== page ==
The equally difficult challenge came in delivering the files. During the live performance, all of the animations must be cue-able to the score; the tempo can change drastically from night-to-night.  This entailed a ton of planning and cooperation between the opera technical staff and myself.  I ended up learning how to follow an opera score and timing my animations to that score, making sure that my animations were able to be looped and allow for correct cueing.  Difficult enough for one screen, but we were working on up to 5 screens at one time.  All of those screens had to stay in sync.  It was a challenge to say the least.  I leaned on my editing partner Mark Grossardt and after many long nights, we delivered The Magic Flute animations to the San Francisco Opera. One of my proudest moments was when the crew in San Francisco asked if I could bring two or three of my crew members out there.  Little did they know it was only two of us working on the entire production.


About KevinKevin Reiner

Kevin Reiner grew up in a tight-knit family in Omaha, NE. After graduating from Omaha Creighton Prep, Kevin went on to graduate with a Bachelor of Arts in Broadcast Journalism from the University of Nebraska-Lincoln.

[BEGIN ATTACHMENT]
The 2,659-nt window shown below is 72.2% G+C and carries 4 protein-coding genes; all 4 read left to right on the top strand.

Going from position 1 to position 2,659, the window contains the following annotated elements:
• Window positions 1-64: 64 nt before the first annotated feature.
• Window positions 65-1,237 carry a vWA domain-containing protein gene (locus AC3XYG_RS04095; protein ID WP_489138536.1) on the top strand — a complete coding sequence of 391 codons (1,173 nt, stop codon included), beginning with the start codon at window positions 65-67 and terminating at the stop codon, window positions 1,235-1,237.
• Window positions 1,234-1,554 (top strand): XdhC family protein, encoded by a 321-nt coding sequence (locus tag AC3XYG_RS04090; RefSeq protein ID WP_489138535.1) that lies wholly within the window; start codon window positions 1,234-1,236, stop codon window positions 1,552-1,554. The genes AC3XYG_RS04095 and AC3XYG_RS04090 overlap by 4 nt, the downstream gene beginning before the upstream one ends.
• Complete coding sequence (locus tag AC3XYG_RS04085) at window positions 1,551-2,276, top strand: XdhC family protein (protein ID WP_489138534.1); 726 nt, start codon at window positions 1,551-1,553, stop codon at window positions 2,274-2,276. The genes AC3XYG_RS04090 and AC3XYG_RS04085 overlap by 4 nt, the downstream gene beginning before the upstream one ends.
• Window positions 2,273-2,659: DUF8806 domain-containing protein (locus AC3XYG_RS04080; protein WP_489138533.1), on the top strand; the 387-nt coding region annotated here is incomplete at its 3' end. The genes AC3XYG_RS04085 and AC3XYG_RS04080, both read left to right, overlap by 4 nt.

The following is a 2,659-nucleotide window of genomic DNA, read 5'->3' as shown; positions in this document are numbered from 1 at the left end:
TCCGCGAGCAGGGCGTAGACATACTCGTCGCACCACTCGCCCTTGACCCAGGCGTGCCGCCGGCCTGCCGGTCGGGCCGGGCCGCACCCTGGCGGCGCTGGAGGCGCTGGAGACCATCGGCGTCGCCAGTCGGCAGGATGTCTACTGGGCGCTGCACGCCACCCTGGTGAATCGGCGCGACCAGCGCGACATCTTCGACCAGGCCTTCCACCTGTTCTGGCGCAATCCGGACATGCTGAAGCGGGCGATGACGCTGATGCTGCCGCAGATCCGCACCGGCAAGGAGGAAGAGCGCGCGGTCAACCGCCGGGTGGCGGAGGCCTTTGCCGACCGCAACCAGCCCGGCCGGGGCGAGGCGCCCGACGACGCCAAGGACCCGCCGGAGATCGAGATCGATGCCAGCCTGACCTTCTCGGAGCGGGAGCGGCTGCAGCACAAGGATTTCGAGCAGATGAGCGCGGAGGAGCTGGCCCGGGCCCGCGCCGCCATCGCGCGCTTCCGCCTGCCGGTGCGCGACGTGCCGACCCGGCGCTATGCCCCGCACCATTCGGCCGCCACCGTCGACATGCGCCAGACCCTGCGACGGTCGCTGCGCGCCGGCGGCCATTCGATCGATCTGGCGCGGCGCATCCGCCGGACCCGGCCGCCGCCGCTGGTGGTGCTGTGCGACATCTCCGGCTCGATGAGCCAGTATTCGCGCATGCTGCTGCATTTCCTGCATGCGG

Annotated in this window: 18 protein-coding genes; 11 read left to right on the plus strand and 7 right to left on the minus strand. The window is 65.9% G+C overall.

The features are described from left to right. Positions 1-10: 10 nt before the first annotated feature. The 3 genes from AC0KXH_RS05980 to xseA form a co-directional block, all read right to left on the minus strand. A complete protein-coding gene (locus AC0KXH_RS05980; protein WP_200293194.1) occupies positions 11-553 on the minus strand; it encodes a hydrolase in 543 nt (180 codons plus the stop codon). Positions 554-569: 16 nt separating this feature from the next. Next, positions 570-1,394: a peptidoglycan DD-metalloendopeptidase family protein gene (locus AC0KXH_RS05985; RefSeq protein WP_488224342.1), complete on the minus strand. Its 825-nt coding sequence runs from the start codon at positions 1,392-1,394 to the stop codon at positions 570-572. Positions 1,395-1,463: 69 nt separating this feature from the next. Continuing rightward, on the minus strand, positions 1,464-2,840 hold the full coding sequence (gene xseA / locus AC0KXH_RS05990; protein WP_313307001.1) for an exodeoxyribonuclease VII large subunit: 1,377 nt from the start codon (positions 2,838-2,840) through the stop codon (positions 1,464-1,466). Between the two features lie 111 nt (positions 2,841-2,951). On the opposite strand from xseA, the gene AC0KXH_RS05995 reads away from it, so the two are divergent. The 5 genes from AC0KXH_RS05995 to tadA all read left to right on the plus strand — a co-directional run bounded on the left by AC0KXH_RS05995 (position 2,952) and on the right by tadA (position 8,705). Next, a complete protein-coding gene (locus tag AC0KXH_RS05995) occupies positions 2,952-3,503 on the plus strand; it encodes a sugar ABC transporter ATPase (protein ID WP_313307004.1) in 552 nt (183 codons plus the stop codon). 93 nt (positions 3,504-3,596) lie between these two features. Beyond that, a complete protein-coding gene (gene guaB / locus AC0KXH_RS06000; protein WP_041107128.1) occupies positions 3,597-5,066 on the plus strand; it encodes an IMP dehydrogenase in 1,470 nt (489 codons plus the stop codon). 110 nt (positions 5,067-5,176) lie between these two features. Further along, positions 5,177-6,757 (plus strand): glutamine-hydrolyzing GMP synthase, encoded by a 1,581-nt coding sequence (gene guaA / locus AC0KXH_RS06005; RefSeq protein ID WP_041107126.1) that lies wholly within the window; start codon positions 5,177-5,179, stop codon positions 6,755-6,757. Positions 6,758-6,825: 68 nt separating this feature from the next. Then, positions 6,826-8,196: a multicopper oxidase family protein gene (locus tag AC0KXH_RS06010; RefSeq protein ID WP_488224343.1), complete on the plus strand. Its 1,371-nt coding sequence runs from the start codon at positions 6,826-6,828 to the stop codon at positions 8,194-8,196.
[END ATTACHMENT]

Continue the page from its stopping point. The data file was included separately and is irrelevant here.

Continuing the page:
In 2000, he was hired by Clark Creative Group as their video editor. With the use of books, online user groups, and trial-and-error, Kevin taught himself the art of editing.  Kevin’s loves in his life include all types of music (indie, pop, punk, folk, alt, alt-county, classical, ska etc.), film (Coen brothers being the favorite), and food (cooking and eating).  Kevin states the most important aspect in his life to be family, his wonderful wife, Kim, and their two kids, Henry and Charlotte.  “They keep me going.”

Kevin’s work can be seen in April 2015 when Opera Omaha presents the Jun Kaneko production of Fidelio.



Clay and Fun Are My Livelihood

Iggy’s Storydotted cone